The more I think about it, the more I come to see that law is downstream of culture. Of course, law affects culture, too. The anti-discrimination laws have helped to shape our culture’s understanding of racial justice. The Court’s school-prayer decision shaped public education, which changed the way Americans understand the place of religion in our daily life. There are lots of examples. And yet, I think, culture influences law much more than the other way around. So many legal doctrines, especially in the church-and-state context, turn on cultural understandings. For example, what is a compelling interest that justifies restricting religious liberty? What would a reasonable observer infer from a public religious display? And so on.
The importance of culture was a theme of our center’s most recent Tradition Project meeting last November, which included a keynote by Sir Roger Scruton. But culture is not only an interest of conservatives. Last week, Yale University Press released a new book by the Marxist literary critic, Terry Eagleton, Culture, which addresses some of the same themes and authors as our November conference. Eagleton, a professor at the University of Lancaster in Britain, is famous, among other things, for his take-down of the new atheism about a decade ago. Here’s the description of his new book from the Yale website:
One of our most brilliant minds offers a sweeping intellectual history that argues for the reclamation of culture’s value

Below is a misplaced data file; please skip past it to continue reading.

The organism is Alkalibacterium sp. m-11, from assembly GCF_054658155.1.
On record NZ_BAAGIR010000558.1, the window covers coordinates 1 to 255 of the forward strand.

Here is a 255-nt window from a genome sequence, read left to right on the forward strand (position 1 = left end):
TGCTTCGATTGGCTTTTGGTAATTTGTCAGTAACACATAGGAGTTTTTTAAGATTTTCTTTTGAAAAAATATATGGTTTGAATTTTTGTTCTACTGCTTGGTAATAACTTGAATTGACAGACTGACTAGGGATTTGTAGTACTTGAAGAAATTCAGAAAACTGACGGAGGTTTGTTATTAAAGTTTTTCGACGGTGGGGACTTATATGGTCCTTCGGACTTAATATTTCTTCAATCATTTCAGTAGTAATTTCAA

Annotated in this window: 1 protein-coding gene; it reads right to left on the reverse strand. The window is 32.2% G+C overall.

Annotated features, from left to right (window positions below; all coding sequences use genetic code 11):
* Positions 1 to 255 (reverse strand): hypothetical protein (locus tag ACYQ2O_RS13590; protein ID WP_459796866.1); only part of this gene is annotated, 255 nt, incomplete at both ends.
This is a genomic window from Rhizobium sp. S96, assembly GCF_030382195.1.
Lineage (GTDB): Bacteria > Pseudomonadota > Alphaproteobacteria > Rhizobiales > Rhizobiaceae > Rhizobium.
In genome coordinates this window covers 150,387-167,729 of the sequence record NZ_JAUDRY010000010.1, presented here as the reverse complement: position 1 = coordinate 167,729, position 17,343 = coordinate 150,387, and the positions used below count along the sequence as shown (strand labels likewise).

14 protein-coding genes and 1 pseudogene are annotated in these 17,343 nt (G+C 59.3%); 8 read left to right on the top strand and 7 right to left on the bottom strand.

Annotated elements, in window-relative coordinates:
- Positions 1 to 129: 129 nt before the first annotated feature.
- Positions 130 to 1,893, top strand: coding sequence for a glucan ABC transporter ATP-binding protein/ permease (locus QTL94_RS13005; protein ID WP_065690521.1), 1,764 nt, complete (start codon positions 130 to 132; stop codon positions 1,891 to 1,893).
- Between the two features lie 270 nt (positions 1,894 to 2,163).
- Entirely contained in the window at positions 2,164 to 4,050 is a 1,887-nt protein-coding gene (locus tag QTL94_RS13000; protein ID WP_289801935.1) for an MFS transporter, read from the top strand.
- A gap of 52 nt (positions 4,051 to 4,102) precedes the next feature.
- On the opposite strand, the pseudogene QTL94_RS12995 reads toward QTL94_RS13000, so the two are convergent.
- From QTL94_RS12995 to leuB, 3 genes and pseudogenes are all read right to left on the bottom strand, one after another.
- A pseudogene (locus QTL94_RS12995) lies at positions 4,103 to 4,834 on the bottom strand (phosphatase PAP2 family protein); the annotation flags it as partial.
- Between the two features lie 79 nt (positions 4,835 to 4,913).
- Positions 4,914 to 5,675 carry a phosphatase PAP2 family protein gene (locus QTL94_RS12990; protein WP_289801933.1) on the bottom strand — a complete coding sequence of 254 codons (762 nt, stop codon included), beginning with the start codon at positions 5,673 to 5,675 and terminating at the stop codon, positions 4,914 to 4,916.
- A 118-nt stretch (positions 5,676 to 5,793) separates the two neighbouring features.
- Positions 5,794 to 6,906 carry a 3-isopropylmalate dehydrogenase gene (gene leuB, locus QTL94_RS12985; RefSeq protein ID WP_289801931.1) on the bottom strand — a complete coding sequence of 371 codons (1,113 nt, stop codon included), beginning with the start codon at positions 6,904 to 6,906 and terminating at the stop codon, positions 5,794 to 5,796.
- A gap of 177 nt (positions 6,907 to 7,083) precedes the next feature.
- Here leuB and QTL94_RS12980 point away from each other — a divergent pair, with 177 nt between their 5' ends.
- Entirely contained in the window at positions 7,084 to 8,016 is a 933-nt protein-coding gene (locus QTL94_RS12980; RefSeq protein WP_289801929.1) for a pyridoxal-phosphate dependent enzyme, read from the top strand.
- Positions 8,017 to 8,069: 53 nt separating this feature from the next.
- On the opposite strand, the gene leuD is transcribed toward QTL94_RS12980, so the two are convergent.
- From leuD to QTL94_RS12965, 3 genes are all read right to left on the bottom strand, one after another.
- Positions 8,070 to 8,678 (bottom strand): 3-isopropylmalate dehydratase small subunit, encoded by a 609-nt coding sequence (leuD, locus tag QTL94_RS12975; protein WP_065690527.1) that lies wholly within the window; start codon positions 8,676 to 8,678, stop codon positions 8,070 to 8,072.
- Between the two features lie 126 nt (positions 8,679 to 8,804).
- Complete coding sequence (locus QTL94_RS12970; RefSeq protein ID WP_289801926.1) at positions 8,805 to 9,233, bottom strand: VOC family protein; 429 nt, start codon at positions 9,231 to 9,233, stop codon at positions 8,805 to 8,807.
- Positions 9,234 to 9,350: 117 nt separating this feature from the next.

Culture is a defining aspect of what it means to be human. Defining culture and pinpointing its role in our lives is not, however, so straightforward. Terry Eagleton, one of our foremost literary and cultural critics, is uniquely poised to take on the challenge. In this keenly analytical and acerbically funny book, he explores how culture and our conceptualizations of it have evolved over the last two centuries—from rarified sphere to humble practices, and from a bulwark against industrialism’s encroaches to present-day capitalism’s most profitable export. Ranging over art and literature as well as philosophy and anthropology, and major but somewhat “unfashionable” thinkers like Johann Gottfried Herder and Edmund Burke as well as T. S. Eliot, Matthew Arnold, Raymond Williams, and Oscar Wilde, Eagleton provides a cogent overview of culture set firmly in its historical and theoretical contexts, illuminating its collusion with colonialism, nationalism, the decline of religion, and the rise of and rule over the “uncultured” masses. Eagleton also examines culture today, lambasting the commodification and co-option of a force that, properly understood, is a vital means for us to cultivate and enrich our social lives, and can even provide the impetus to transform civil society.